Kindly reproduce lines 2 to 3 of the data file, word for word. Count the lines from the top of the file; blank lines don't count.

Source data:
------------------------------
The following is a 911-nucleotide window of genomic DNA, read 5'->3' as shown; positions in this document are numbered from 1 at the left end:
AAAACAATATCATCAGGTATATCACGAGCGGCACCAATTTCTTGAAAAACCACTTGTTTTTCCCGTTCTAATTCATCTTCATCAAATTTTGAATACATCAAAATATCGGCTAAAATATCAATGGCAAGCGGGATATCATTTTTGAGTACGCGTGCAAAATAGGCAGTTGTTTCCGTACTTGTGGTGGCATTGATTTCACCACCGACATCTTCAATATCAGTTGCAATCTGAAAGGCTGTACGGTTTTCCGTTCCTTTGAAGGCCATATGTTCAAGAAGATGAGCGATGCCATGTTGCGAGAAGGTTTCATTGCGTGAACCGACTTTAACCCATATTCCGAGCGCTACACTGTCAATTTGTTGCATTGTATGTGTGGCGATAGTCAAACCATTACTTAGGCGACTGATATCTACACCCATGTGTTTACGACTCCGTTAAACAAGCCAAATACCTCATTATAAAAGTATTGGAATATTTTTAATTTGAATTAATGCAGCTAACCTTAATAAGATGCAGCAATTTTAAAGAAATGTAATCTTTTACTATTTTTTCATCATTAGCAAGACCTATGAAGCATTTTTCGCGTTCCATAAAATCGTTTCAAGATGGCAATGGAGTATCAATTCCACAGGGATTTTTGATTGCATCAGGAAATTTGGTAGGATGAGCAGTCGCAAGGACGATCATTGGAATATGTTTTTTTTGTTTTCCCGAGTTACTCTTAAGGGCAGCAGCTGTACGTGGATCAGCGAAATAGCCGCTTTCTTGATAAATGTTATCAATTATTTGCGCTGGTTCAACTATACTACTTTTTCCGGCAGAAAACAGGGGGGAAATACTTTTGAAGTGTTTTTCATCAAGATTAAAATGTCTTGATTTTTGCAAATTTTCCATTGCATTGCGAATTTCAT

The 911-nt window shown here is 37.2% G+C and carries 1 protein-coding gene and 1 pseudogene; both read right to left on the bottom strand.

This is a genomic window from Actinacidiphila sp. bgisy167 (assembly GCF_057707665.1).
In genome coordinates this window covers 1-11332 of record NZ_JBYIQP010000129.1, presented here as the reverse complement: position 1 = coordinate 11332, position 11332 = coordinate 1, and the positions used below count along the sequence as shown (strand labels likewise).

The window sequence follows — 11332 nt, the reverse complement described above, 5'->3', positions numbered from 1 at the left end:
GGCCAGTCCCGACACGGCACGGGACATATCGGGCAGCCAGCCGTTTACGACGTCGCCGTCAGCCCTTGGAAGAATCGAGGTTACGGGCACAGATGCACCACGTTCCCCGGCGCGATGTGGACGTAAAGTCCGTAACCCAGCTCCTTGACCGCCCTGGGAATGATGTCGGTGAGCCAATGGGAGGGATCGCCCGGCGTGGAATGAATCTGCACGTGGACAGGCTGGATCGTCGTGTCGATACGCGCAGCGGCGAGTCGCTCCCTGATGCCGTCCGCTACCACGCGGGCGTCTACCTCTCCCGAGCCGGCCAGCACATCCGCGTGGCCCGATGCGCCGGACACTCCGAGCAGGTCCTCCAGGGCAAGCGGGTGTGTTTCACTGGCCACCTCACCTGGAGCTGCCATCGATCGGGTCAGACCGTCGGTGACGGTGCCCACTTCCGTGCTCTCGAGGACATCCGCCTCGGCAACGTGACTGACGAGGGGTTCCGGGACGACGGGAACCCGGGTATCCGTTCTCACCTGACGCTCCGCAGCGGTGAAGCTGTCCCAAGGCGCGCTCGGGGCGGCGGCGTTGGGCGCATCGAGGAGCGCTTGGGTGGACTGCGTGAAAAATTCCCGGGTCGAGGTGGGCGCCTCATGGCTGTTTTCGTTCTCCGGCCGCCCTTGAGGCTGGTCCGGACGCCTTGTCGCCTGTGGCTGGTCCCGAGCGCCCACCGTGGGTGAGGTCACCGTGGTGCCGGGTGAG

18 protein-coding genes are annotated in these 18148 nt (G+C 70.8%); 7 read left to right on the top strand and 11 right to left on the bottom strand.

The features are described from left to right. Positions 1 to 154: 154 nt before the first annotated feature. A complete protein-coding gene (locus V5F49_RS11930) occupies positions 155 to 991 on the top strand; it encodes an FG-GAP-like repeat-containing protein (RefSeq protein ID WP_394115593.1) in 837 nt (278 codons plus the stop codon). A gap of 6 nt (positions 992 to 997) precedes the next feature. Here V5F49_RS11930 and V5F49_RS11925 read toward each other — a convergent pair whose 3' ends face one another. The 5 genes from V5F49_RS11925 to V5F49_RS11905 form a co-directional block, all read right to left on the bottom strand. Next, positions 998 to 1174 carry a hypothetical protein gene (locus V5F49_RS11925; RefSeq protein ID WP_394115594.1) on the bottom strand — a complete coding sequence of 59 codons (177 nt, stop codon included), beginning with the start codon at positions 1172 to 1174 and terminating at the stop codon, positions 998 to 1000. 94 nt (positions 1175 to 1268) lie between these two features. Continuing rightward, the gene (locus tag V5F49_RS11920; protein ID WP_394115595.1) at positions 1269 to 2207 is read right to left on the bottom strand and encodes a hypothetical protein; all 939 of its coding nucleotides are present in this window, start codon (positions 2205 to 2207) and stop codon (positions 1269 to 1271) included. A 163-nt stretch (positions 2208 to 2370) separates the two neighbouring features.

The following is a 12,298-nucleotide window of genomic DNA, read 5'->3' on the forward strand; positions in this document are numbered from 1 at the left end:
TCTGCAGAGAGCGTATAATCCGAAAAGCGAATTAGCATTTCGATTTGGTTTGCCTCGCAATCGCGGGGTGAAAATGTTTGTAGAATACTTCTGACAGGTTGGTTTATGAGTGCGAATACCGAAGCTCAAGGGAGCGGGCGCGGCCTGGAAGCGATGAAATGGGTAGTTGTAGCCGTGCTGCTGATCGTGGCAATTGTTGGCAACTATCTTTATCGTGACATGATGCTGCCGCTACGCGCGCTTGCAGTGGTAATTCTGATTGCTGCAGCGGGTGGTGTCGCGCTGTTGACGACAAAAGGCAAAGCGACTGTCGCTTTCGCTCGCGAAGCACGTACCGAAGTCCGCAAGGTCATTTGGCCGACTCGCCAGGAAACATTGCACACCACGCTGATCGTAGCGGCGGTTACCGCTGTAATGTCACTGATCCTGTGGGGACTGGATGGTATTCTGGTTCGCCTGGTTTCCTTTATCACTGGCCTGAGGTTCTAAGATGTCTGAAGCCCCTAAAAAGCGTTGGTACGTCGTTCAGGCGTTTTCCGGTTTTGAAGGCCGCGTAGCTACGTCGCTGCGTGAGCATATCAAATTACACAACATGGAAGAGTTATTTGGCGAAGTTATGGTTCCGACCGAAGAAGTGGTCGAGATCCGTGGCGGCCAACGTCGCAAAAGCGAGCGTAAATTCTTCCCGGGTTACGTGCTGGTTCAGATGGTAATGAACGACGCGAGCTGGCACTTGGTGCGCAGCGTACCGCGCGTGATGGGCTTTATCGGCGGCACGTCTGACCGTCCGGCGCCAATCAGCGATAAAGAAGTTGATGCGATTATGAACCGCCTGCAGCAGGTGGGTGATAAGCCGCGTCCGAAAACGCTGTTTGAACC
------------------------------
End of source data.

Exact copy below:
AAAACAATATCATCAGGTATATCACGAGCGGCACCAATTTCTTGAAAAACCACTTGTTTTTCCCGTTCTAATTCATCTTCATCAAATTTTGAATACATCAAAATATCGGCTAAAATATCAATGGCAAGCGGGATATCATTTTTGAGTACGCGTGCAAAATAGGCAGTTGTTTCCGTACTTGTGGTGGCATTGATTTCACCACCGACATCTTCAATATCAGTTGCAATCTGAAAGGCTGTACGGTTTTCCGTTCCTTTGAAGGCCATATGTTCAAGAAGATGAGCGATGCCATGTTGCGAGAAGGTTTCATTGCGTGAACCGACTTTAACCCATATTCCGAGCGCTACACTGTCAATTTGTTGCATTGTATGTGTGGCGATAGTCAAACCATTACTTAGGCGACTGATATCTACACCCATGTGTTTACGACTCCGTTAAACAAGCCAAATACCTCATTATAAAAGTATTGGAATATTTTTAATTTGAATTAATGCAGCTAACCTTAATAAGATGCAGCAATTTTAAAGAAATGTAATCTTTTACTATTTTTTCATCATTAGCAAGACCTATGAAGCATTTTTCGCGTTCCATAAAATCGTTTCAAGATGGCAATGGAGTATCAATTCCACAGGGATTTTTGATTGCATCAGGAAATTTGGTAGGATGAGCAGTCGCAAGGACGATCATTGGAATATGTTTTTTTTGTTTTCCCGAGTTACTCTTAAGGGCAGCAGCTGTACGTGGATCAGCGAAATAGCCGCTTTCTTGATAAATGTTATCAATTATTTGCGCTGGTTCAACTATACTACTTTTTCCGGCAGAAAACAGGGGGGAAATACTTTTGAAGTGTTTTTCATCAAGATTAAAATGTCTTGATTTTTGCAAATTTTCCATTGCATTGCGAATTTCAT

The 911-nt window shown here is 37.2% G+C and carries 1 protein-coding gene and 1 pseudogene; both read right to left on the bottom strand.